LodgeRainbowRelectedv11-1200x800.jpg

October 5, 2021 Duane Foerter0

Well, that was Season #31… it took a little while to get going but when our guests arrived it was all systems go!  The delayed opening this summer found us moving our staff onsite a full 2-weeks before opening day on July 2nd – but that extra week of training and preparation provided a crew whose huge enthusiasm was only matched by that of our excited guests.

So that’s why we want to send out a huge Thank You to our 2021 Crew for coming through for us this season, despite all the uncertainty and delays, they totally brought their A-game and gave it all this season at QCL!  We all appreciate you!

By any measure it was a great summer – the weather was above average, the fishing was good overall and the wildlife viewing opportunities were exceptional.  Along with the “normal” daily humpback whale sightings, this summer there was a sizeable pod of northern resident Orcas traveling and feeding back and forth between Rose Spit and Langara Island; with viewing opportunities lasting all summer long.  No matter how often we see whales, it just never gets old!

Our talented culinary team delivered an exciting new menu this summer featuring many of the delicious products available through our Taste of B-Sea program.  Of course, our guests will be keen to try these dishes at home with some of the amazing fish going back in their own fish boxes!  But keep in mind that throughout the winter you’ll still be able to order local specialties like smoked sablefish, BC spot prawns and albacore tuna loins!

Our Covid-19 protocols were highly appreciated by both guests and staff, easing some of the uncertainty that we’ve all been dealing with.  We want to say a big Thank You to all for getting on board and supporting our efforts to keep everyone safe.  Working together is the best way forward and we appreciate all your help.

With progress on vaccinations and easing of restrictions we were able to host guests from across Canada on opening day and on August 9th we could welcome vaccinated visitors from the USA.  Interestingly, by the end of this abbreviated season we had hosted more British Columbians than in any other year!  That’s fantastic!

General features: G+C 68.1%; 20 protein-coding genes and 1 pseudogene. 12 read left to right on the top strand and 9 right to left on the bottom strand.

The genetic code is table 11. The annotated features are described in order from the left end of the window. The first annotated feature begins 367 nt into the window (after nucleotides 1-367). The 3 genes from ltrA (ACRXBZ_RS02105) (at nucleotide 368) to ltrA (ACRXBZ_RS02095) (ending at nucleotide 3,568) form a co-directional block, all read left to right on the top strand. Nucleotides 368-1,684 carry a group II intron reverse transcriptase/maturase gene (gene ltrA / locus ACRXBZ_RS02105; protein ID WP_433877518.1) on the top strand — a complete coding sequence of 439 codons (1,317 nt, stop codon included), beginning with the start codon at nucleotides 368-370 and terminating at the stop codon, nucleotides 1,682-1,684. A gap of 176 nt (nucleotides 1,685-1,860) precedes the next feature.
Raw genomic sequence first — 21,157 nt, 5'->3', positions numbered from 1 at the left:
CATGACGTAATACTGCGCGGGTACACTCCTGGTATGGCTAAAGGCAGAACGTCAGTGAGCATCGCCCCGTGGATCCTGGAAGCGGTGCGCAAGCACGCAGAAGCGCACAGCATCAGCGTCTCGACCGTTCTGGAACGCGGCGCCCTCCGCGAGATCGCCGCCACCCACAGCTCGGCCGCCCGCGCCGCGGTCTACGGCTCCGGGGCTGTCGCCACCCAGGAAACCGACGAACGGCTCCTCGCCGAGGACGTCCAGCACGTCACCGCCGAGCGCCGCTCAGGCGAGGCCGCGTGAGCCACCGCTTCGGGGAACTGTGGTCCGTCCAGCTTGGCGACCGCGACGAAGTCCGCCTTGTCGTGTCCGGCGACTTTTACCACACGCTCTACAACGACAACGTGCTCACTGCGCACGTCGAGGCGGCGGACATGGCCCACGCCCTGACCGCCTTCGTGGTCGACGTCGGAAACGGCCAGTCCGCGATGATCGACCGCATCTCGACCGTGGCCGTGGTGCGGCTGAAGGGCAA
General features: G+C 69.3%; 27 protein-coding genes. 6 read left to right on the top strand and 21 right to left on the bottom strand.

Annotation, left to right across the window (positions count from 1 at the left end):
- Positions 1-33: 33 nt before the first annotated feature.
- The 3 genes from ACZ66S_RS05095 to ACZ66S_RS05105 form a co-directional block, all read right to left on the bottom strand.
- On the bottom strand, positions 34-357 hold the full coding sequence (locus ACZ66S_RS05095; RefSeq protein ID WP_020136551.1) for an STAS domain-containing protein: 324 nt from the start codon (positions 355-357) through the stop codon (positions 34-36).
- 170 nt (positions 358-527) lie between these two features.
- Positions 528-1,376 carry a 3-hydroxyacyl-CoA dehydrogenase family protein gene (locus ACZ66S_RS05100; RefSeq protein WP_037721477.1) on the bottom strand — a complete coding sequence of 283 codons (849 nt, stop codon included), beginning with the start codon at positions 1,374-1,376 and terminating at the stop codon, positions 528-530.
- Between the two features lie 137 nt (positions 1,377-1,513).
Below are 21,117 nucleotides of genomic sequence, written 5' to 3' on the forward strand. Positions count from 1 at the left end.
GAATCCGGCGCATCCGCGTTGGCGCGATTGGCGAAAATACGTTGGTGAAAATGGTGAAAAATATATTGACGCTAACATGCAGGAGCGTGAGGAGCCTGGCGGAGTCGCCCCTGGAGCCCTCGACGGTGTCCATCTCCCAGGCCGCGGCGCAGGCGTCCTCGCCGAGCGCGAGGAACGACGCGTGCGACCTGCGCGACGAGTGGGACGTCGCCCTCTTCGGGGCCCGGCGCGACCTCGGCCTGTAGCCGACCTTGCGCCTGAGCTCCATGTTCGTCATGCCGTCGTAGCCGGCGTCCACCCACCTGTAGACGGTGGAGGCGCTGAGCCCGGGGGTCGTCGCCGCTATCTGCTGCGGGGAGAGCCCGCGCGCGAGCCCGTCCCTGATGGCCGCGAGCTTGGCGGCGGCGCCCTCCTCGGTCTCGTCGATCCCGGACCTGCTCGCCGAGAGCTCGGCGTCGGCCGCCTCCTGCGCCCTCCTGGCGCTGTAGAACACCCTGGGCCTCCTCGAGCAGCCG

Now the key priority is coming back in 2022 – there are lots of guests with reservations for next summer who booked their trips in Fall 2019.  But they couldn’t visit in 2020 or 2021, so they’re extra keen to get up here in 2022!   Certainly, the calendar is looking pretty crowded!  So if you haven’t secured your dates for next summer we can’t overemphasize the need to get on that as soon as you can, because they’re going fast!  Avoid disappointment, have a look at our Dates & Rates page and give us a call.  You’ll be glad you did!

 

 


NDTR_QCL3-1200x675.jpg

September 25, 2021 Duane Foerter0

Thursday September 30 is the first-ever National Day for Truth and Reconciliation, to honour the survivors of Canadian residential institutions and those who never made it home. We all know people in our community who live and struggle with the sad legacy of these schools. We all have a role to play in reconciliation. We can all listen, learn, and support the healing needed to address the intergenerational trauma caused by the residential school system. Reconciliation is not just the responsibility of government–it is a responsibility that belongs to all Canadians.   The QCL office will be closed on September 30 in recognition.


NH_QCL_Vax2a-1200x675.jpg

August 17, 2021 Duane Foerter0
Getting ready to open for our 2021 season, one major consideration was having our staff vaccinated to ensure their safety and that of our guests and the community.  With some effort on everyones part, we’re proud to say that we got it done before they came up to the lodge.  But we’d only been open a few days when we realized that the “second jab” would come due for each of them all throughout the summer.  Of course, in a location as remote as Naden Harbour, mobility is a major challenge, but we had to find a solution.
 
Thankfully for us, that solution was provided with the ultimate in care and professionalism by a wonderful team of nurses and doctors from Northern Haida Gwaii Hospital and Health Centre in Masset. Preparations were all made in advance and the medical team was picked up and delivered to the lodge where they set up their makeshift vaccination clinic in the Totem House lounge.  Over the 8-hour schedule we managed to provide that critical second dose of vaccine to more than 100 of our staff from every department.  The nurses even did live updates to the database so every staff received a notification confirming their vaccination.  We pride ourselves on service and can happily verify that this team from Masset went above and beyond to take care of our staff… top shelf!  Thank you so very much!